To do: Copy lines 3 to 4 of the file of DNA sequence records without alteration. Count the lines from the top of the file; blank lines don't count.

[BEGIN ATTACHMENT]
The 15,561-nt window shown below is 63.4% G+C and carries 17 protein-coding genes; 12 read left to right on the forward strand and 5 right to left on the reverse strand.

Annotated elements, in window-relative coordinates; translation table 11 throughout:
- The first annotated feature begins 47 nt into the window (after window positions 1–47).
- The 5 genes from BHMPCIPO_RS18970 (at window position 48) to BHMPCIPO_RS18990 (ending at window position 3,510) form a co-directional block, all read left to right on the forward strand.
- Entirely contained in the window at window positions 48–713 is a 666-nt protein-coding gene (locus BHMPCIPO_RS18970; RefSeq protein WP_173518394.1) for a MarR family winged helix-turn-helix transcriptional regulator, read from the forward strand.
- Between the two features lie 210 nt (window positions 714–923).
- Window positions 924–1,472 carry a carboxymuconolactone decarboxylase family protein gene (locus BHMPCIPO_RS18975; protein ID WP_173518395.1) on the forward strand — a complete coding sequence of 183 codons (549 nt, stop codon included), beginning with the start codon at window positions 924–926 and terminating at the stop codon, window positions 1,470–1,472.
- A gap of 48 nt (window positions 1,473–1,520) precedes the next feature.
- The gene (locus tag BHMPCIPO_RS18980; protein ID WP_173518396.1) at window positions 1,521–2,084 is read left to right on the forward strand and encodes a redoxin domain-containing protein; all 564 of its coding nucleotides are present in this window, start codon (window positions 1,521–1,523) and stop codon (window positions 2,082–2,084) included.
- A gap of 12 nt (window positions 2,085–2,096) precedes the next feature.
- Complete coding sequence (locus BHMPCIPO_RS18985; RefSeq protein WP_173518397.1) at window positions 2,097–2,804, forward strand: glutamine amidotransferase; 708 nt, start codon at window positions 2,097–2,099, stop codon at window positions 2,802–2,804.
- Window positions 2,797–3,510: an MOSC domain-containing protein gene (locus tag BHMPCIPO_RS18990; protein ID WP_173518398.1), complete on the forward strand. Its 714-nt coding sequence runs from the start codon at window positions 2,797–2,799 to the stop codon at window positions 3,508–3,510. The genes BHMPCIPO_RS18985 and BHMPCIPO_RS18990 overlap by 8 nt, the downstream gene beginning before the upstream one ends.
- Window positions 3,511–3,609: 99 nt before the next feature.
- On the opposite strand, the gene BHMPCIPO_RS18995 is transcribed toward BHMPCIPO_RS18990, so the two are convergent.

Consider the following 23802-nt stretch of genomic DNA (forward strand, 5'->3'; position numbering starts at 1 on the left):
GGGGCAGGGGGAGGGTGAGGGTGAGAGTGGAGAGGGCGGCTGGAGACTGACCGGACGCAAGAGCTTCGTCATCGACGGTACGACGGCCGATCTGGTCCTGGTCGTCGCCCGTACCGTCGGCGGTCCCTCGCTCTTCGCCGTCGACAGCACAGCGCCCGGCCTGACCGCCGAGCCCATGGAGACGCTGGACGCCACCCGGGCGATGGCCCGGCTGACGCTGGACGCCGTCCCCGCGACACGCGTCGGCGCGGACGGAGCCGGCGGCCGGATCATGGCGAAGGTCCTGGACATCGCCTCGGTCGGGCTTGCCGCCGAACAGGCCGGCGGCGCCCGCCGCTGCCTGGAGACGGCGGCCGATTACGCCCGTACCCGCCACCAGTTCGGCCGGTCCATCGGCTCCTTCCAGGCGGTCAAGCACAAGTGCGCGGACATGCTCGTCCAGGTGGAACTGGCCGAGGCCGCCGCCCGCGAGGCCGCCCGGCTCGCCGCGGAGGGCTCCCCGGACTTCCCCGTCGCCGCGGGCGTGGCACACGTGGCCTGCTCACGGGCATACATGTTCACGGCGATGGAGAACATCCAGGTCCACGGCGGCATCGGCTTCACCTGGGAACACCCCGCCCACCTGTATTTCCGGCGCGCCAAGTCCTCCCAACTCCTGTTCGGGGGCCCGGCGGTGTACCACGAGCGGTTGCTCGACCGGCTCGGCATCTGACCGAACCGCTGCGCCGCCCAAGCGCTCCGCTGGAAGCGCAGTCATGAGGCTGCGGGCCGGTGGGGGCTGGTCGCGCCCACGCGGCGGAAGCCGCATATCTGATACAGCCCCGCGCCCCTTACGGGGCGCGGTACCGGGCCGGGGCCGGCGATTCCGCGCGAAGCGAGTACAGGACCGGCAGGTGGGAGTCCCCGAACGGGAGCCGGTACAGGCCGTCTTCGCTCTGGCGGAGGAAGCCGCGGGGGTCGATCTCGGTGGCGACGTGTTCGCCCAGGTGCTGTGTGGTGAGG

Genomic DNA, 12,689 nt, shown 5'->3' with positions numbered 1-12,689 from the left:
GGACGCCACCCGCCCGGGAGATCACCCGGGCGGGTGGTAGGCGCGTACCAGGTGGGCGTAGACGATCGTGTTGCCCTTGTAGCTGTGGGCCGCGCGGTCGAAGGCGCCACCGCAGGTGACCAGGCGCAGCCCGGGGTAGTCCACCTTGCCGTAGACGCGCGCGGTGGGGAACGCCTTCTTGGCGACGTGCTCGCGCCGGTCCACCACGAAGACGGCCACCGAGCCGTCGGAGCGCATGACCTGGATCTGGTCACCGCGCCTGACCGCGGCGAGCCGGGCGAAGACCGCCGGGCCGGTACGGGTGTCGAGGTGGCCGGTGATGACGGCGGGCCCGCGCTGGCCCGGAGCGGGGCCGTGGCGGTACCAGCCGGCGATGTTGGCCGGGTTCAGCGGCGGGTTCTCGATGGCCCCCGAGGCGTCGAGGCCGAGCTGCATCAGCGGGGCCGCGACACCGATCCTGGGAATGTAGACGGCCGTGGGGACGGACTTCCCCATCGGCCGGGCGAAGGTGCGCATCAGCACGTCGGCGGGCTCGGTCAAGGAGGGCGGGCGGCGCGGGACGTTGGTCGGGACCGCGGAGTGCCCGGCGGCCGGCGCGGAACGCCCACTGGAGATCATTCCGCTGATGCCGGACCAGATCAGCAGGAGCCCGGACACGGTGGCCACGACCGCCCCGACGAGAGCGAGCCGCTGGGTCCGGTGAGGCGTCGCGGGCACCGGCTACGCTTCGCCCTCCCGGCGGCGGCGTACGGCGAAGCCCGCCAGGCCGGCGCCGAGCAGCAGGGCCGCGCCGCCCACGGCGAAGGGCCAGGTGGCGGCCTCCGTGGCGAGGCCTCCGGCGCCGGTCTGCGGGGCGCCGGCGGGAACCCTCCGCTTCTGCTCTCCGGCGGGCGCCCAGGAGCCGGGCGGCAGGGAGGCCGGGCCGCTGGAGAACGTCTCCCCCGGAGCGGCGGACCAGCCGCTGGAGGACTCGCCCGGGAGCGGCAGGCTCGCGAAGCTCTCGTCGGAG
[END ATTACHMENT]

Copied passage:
- The first annotated feature begins 47 nt into the window (after window positions 1–47).
- The 5 genes from BHMPCIPO_RS18970 (at window position 48) to BHMPCIPO_RS18990 (ending at window position 3,510) form a co-directional block, all read left to right on the forward strand.